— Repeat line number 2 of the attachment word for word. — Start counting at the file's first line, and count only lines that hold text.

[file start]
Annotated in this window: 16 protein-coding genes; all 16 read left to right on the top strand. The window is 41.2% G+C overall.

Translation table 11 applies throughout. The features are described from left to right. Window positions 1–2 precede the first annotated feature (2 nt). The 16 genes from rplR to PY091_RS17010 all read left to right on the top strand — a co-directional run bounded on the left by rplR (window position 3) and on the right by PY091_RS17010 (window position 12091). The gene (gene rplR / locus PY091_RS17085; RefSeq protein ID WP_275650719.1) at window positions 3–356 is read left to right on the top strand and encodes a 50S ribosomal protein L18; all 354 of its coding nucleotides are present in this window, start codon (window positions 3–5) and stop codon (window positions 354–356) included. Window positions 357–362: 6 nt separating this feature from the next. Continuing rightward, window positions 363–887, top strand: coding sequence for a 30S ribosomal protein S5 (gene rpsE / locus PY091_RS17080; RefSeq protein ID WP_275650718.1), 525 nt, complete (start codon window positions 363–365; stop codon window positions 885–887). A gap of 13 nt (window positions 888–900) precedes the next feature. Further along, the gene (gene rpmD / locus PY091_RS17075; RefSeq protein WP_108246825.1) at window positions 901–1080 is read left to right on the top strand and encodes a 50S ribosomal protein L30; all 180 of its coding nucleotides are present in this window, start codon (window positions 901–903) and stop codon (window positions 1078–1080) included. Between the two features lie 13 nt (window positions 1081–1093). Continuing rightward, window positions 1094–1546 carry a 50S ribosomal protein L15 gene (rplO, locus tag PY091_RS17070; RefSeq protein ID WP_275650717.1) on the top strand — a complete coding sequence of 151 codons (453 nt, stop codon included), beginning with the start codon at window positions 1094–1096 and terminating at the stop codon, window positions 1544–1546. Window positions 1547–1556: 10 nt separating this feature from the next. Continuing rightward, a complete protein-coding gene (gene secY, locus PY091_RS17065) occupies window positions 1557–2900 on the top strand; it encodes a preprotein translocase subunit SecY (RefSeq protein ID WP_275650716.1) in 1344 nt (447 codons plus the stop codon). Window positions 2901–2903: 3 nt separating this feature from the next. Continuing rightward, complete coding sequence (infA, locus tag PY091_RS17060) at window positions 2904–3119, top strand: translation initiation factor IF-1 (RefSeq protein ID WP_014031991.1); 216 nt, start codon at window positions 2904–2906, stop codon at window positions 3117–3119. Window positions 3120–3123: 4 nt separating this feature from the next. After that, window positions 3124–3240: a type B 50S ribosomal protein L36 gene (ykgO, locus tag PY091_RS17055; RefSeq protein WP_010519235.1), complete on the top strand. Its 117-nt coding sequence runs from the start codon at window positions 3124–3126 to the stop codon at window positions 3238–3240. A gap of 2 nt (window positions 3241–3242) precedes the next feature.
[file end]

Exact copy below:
Translation table 11 applies throughout. The features are described from left to right. Window positions 1–2 precede the first annotated feature (2 nt). The 16 genes from rplR to PY091_RS17010 all read left to right on the top strand — a co-directional run bounded on the left by rplR (window position 3) and on the right by PY091_RS17010 (window position 12091). The gene (gene rplR / locus PY091_RS17085; RefSeq protein ID WP_275650719.1) at window positions 3–356 is read left to right on the top strand and encodes a 50S ribosomal protein L18; all 354 of its coding nucleotides are present in this window, start codon (window positions 3–5) and stop codon (window positions 354–356) included. Window positions 357–362: 6 nt separating this feature from the next. Continuing rightward, window positions 363–887, top strand: coding sequence for a 30S ribosomal protein S5 (gene rpsE / locus PY091_RS17080; RefSeq protein ID WP_275650718.1), 525 nt, complete (start codon window positions 363–365; stop codon window positions 885–887). A gap of 13 nt (window positions 888–900) precedes the next feature. Further along, the gene (gene rpmD / locus PY091_RS17075; RefSeq protein WP_108246825.1) at window positions 901–1080 is read left to right on the top strand and encodes a 50S ribosomal protein L30; all 180 of its coding nucleotides are present in this window, start codon (window positions 901–903) and stop codon (window positions 1078–1080) included. Between the two features lie 13 nt (window positions 1081–1093). Continuing rightward, window positions 1094–1546 carry a 50S ribosomal protein L15 gene (rplO, locus tag PY091_RS17070; RefSeq protein ID WP_275650717.1) on the top strand — a complete coding sequence of 151 codons (453 nt, stop codon included), beginning with the start codon at window positions 1094–1096 and terminating at the stop codon, window positions 1544–1546. Window positions 1547–1556: 10 nt separating this feature from the next. Continuing rightward, a complete protein-coding gene (gene secY, locus PY091_RS17065) occupies window positions 1557–2900 on the top strand; it encodes a preprotein translocase subunit SecY (RefSeq protein ID WP_275650716.1) in 1344 nt (447 codons plus the stop codon). Window positions 2901–2903: 3 nt separating this feature from the next. Continuing rightward, complete coding sequence (infA, locus tag PY091_RS17060) at window positions 2904–3119, top strand: translation initiation factor IF-1 (RefSeq protein ID WP_014031991.1); 216 nt, start codon at window positions 2904–2906, stop codon at window positions 3117–3119. Window positions 3120–3123: 4 nt separating this feature from the next. After that, window positions 3124–3240: a type B 50S ribosomal protein L36 gene (ykgO, locus tag PY091_RS17055; RefSeq protein WP_010519235.1), complete on the top strand. Its 117-nt coding sequence runs from the start codon at window positions 3124–3126 to the stop codon at window positions 3238–3240. A gap of 2 nt (window positions 3241–3242) precedes the next feature.